United States: Football Players Join BLM Protests; Killer Cop Goes Free in St. Louis

One year ago, Colin Kaepernick, quarterback of the San Francisco 49ers professional football team, refused to stand, and knelt when the national anthem was played and the U.S. flag was displayed before the game. He was alone in his protest.

At the time, he said, “I’m not going to stand up to show pride in a flag for a country that oppresses Black people and people of color. To me, this is bigger than football and it would be selfish on my part to look the other way. There are bodies in the street and people [cops] getting paid leave and getting away with murder.”

In this past weekend’s games tens of millions of football fans saw on TV 200 mostly Black players kneel or raise their fists while the national anthem was sung, and the rest of their teams stood solid with their right to protest, arm in arm. Some whole teams stayed in the locker room during the anthem.

It is to be assumed that such actions will take place in college, high school and grade school teams.

Some of the team’s billionaire owners, most of whom are Trump supporters and donated millions to him, stood with their teams. They certainly don’t agree with their protesting players, as has been evidenced by the refusal of any of them to hire the talented Kaepernick, who has been blacklisted for his protest. They did so for three reasons: one, they didn’t want to be seen as obeying Trump; two, they didn’t want their players to hate them more than employees generally dislike their bosses; and three, if they started firing Black players who are the large majority of players their teams would be decimated.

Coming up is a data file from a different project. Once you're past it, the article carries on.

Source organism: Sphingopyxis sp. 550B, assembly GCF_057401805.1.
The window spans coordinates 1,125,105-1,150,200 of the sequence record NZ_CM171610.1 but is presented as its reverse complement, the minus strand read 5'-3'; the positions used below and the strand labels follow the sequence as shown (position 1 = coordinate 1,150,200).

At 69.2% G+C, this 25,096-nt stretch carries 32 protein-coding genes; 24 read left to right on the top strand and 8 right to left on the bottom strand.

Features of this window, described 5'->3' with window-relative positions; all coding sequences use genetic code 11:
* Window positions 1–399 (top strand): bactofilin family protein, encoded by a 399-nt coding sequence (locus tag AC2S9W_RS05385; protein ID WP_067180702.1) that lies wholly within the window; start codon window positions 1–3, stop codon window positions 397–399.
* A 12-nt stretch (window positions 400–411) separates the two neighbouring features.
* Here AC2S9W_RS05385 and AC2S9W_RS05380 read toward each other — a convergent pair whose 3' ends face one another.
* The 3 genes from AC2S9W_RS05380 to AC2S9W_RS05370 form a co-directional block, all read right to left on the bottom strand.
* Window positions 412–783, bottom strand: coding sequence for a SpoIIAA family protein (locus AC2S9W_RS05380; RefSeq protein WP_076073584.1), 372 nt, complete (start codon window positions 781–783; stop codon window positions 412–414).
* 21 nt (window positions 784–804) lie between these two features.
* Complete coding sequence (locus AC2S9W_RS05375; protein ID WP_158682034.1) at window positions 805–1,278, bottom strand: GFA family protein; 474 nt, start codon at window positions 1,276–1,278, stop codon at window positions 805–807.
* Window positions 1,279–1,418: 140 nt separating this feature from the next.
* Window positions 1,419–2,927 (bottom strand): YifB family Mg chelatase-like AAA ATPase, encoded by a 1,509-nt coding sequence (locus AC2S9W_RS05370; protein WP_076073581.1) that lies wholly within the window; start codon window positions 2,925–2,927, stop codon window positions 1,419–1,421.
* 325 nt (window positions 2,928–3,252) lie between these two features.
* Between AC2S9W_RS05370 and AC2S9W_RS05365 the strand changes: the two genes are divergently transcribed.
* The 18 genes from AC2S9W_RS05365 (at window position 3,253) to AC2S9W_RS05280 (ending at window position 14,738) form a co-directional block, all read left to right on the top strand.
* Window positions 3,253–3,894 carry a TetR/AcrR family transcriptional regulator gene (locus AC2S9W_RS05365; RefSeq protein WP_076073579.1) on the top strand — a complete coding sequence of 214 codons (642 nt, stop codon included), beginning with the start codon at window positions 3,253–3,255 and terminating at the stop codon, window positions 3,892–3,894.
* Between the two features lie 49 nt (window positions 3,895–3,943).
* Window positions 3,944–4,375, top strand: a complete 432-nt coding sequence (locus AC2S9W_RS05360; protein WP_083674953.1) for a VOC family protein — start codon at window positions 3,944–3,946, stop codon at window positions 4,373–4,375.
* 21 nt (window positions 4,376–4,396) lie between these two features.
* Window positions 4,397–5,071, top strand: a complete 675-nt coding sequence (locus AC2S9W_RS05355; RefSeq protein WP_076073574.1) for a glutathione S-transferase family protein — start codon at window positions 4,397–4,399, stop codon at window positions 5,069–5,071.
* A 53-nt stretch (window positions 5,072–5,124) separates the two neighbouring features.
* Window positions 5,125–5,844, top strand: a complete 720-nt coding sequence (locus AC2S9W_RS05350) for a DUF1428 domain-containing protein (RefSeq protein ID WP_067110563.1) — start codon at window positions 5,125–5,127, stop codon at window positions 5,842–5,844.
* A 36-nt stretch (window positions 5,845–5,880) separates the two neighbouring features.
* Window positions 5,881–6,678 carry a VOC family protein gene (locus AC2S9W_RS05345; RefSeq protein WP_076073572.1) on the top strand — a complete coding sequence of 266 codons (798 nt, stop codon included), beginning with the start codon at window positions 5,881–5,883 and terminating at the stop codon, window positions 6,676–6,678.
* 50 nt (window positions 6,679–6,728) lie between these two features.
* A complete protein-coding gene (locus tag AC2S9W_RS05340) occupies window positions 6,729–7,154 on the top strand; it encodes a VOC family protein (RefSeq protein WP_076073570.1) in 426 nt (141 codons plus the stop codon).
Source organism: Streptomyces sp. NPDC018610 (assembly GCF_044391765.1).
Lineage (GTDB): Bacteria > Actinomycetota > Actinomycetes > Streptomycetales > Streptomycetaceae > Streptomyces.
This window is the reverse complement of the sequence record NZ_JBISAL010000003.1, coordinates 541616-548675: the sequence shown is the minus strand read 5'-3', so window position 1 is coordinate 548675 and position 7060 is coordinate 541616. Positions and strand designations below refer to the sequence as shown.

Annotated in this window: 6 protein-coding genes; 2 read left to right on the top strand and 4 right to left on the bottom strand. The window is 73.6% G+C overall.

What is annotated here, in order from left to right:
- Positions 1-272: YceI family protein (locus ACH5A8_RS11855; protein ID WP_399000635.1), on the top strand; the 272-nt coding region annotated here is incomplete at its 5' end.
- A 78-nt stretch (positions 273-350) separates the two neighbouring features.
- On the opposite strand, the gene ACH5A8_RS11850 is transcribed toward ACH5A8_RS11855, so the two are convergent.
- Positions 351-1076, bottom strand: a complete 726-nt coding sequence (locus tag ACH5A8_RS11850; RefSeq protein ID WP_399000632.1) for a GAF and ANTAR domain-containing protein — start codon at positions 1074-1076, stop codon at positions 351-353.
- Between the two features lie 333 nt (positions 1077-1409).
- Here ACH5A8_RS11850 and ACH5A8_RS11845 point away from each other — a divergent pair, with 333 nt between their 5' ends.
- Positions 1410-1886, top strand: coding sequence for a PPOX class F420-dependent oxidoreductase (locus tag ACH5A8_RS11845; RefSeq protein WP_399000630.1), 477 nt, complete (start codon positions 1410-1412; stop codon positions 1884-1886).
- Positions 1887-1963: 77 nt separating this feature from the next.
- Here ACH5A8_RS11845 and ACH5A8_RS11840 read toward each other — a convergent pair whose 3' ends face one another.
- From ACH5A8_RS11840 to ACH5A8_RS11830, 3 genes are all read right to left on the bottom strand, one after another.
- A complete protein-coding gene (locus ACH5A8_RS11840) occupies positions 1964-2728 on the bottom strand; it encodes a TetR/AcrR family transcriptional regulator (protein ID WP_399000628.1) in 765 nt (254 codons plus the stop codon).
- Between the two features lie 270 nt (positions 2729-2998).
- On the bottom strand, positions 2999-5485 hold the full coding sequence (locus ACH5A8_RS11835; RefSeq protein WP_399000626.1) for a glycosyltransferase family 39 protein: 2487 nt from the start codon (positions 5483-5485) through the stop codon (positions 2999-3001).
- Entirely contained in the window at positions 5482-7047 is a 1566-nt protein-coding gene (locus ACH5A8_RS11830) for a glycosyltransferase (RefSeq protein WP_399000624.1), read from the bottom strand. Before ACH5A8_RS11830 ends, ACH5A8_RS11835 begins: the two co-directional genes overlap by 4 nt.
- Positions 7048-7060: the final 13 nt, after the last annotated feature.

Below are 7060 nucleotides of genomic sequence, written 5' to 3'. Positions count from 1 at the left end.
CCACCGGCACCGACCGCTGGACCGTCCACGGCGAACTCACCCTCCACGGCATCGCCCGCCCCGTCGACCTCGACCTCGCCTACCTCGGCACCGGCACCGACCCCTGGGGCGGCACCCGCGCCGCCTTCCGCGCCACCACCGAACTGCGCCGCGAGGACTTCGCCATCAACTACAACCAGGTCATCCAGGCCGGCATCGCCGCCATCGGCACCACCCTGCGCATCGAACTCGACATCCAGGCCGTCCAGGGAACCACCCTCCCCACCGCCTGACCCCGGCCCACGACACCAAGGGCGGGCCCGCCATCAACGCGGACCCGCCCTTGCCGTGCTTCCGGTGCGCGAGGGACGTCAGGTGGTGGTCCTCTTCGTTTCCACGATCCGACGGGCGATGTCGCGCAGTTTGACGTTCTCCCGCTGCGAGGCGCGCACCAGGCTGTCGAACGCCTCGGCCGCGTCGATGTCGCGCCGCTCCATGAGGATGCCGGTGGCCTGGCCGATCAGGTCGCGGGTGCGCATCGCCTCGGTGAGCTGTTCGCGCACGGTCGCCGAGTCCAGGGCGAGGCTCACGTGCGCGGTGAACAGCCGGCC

This year, joining Kaepernick’s protest, some other Black players “took the knee” during pre-season practice games. On September 22, the night before the weekend games were played, President Trump attacked them at a mass rally of his supporters (almost 100 percent white) and said, “Wouldn’t it be great” if the teams’ owners responded to such protestors by saying, “Get that son of a bitch off the field right now, out, he’s fired.” He then emphasized with a shout, “Fired!”

Basketball players have also been the subject of Trump’s wrath. It’s been a tradition that the winner of that sport’s professional team gets invited to the White House. Last season’s winner was the Golden State Warriors. One of their top players, Stephen Curry, said he wouldn’t go to the White House event, “because we don’t stand for what our president has said, and the things he hasn’t said at the right time.”

Trump dis-invited the entire team. Other basketball players then denounced Trump, including Lebron James, who is probably the best known player.

Trump is what spurred last weekend’s demonstration by the football players. But the context of the accumulated Black Lives Matter protests of police killings of Blacks, the cops “getting away with murder” as Kaepernick said, and Trump’s racist comments and actions since he’s been in office underlies these protests.

One of his comments occurred last month concerning the white supremacist riot in Charlottesville, North Carolina, when Trump put the antiracist protestors on the same plane as the fascist-minded rioters, who killed one antiracist woman, and said that there were “good people” among the Nazis, Klansmen and other white nationalists present.